Exercise Two: Psalm and Kyrielle

Both of these forms come from the Judeo-Christian religious traditions. Both are direct prayers or pleas to God. The psalm originate at about 1010 BC, when King David would have been composing while he was on the run from King Saul. The book of Psalms in the Bible consist of 150 psalms and span many stories from the Old Testament.

The kyrielle comes about much later in Medieval France, as part of the liturgy of the ancient church service.

The Exercise - Psalm
Some of the most famous psalms are worth knowing for allusion sake, but also because they give you an idea of what can be accomplished in a psalm. Notice the extended metaphor of the shepherd in Psalm 23 and all of the images of protection and covering listed in Psalm 91. In Psalm 139, the psalmist treats his relationship with God in a more personal way. Regardless of your religious beliefs, you can attempt to compose a psalm - address it to someone or something outside of yourself or even to a part of yourself (like you soul or your spirit). There are many different types of psalms in the Bible, but a few of the common characteristics of a psalm include:
  1. Give God a character: some psalms are about the "god of mercy" while others are about the "god of war" or "the god of revenge" (this might be attributed to the fact that the psalms are a borrowed poetry from pagan cultures which believed in many gods - it pretty interesting stuff. If you get a chance, read Robert Alter's The Book of Psalms for more history behind this form of poetry).
  2. Most of the psalms use a parallel meaning between the parts of the stanza (i.e. "when I consider your glory, the works your fingers have set in place" [I think of] "the stars which you have set in place"). This is also called "call and response." Set up an idea and then enumerate an aspect of that idea, illustrate the idea by example.
  3. Use repetition for emphasis. Most of the psalms use some sort of repetition, usually of a phrase (i.e. "O, LORD, my god" or "YOU [followed by any number of actions]."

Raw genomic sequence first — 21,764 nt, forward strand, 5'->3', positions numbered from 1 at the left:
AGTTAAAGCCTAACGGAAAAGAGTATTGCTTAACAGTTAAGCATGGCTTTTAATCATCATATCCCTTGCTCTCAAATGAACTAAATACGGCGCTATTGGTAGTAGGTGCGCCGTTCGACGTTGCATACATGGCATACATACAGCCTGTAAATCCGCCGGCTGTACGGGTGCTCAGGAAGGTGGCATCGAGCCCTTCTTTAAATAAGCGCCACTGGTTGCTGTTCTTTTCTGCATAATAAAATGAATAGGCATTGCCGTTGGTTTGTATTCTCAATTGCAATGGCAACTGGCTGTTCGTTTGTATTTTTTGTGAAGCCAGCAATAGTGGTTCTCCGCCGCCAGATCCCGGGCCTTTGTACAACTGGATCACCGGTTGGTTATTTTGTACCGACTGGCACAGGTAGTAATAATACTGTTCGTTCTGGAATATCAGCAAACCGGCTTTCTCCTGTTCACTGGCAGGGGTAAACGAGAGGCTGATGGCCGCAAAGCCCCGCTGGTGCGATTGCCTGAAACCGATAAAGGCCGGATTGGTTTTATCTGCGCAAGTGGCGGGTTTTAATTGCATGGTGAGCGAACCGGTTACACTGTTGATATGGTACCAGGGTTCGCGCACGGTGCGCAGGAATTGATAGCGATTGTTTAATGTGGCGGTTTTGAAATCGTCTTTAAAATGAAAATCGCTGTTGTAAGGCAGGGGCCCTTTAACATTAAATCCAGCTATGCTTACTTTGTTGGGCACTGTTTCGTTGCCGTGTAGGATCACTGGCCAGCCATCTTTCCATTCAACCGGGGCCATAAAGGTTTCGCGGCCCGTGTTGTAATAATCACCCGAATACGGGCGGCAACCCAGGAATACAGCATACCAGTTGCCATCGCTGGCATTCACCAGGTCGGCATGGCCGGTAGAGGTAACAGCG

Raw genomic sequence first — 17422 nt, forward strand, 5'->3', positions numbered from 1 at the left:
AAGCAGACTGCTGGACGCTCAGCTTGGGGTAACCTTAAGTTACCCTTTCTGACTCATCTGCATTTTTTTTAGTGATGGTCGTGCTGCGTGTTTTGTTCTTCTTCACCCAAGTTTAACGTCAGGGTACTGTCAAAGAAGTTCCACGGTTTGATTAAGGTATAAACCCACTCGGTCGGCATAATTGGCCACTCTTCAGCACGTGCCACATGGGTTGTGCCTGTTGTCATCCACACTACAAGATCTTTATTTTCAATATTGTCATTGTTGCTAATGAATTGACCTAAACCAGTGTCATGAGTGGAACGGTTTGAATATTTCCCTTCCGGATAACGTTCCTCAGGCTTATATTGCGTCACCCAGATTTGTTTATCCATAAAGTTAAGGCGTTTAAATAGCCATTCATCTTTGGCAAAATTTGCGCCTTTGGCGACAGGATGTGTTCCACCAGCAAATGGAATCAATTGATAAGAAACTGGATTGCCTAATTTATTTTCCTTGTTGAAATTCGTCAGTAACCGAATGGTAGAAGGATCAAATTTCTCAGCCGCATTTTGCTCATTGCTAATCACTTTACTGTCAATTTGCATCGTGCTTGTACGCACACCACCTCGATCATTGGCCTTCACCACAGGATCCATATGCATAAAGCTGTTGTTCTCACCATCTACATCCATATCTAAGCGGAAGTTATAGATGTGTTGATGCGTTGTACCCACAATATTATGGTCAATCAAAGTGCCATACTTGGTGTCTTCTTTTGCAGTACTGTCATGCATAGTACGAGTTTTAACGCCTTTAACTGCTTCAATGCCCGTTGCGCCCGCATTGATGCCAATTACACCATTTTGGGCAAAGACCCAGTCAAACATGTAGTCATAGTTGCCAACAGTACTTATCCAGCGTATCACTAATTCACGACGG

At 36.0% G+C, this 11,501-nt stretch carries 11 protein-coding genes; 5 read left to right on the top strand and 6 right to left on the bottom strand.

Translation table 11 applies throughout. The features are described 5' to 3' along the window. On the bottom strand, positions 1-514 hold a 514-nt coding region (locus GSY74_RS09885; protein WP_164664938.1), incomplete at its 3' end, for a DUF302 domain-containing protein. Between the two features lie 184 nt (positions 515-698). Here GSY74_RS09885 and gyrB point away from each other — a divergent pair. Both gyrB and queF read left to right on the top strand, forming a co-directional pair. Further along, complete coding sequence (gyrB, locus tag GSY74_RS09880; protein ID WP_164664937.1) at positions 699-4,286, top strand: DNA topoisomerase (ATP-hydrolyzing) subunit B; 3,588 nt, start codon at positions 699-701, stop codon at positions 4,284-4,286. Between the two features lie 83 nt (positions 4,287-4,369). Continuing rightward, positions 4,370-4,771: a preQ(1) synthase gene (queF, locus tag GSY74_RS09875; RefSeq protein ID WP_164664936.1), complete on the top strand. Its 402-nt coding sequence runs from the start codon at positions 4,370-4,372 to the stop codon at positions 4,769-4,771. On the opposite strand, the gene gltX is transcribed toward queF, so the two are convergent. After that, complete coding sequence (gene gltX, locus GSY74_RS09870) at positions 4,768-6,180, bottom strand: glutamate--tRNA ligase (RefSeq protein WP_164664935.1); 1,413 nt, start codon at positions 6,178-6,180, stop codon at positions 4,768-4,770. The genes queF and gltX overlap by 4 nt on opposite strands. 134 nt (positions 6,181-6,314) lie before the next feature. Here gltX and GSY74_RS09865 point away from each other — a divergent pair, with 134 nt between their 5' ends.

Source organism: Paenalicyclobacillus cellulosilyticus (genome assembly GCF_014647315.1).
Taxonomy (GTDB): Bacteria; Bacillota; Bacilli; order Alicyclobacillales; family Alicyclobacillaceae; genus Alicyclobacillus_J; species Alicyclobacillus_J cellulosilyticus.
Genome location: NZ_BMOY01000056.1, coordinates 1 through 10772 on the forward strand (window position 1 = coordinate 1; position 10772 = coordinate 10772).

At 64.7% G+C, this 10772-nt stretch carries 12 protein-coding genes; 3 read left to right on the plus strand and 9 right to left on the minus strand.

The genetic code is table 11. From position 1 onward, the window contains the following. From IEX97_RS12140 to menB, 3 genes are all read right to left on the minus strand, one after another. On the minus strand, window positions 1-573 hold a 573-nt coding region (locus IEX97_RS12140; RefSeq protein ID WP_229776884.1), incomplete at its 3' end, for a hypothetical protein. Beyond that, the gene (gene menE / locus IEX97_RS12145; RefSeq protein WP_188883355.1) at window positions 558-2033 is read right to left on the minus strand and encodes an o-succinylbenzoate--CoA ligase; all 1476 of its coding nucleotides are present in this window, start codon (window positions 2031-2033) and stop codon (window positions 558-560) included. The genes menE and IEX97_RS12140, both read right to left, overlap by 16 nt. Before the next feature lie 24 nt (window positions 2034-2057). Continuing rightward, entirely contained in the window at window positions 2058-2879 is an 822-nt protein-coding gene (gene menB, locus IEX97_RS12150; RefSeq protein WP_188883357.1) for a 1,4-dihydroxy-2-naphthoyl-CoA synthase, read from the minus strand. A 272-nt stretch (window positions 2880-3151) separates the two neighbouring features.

4. Try to make irreverent psalms, too. Take a look at Christopher Smart's "Jubilate Agno" for a great example of how you can take this language into a completely different direction.
The poetry and imagery of the Bible can account for all sorts of forms of poetry, including Dante creating the terza rima to reflect the Trinity for The Divine Comedy, Spenser's development of the Spenserian stanza for The Faerie Queen, and even something like ekphrasis, which is poetry about art, reflects the same type of language we see in the psalm. However, for practice purposes, the kyrielle is a form that developed in France with obvious echoes of the psalms. The refrains recall the repetition of the psalm while the rhyme scheme seems to take the place of the parallel meanings in the stanzas.

The Exercise - Kyrielle
Once you have attempted a psalm or two, take it a bit further by trying to compose within the form. The kyrielle is a form that relies on a specific stanza construction (quatrains, or four line stanzas) and a refrain (a line that is repeated in each line). It also relies on syllabics - eight syllables per line. Here's an example 9though the rhyme scheme is up to you):



*The capital B stands for a rhyme that is also a refrain
**For an extra challenge, you may try to use the iambic tetrameter as the line construction rather than the syllable count: - / - / - / - /

Examples from The Psalms and from Thomas Campion
Example psalm:
O God, You are my God; I shall seek you earnestly;
My soul thirsts for You, my flesh yearns for You,
In a dry and weary land where there is no water
Example kyrielle:
With broken heart and contrite sigh,
A trembling sinner, Lord, I cry:
Thy pard’ning grace is rich and free:
O God, be merciful to me.
I smite upon my troubled breast,
With deep and conscious guilt oppress,
Christ and His cross my only plea:
O God, be merciful to me.
Far off I stand with tearful eyes,
Nor dare uplift them to the skies;
But Thou dost all my anguish see:
O God, be merciful to me.
Nor alms, nor deeds that I have done,
Can for a single sin atone;
To Calvary alone I flee:
O God, be merciful to me.
And when, redeemed from sin and hell,
With all the ransomed throng I dwell,
My raptured song shall ever be,
God has been merciful to me.
"The Lenten Hymn," Thomas Campion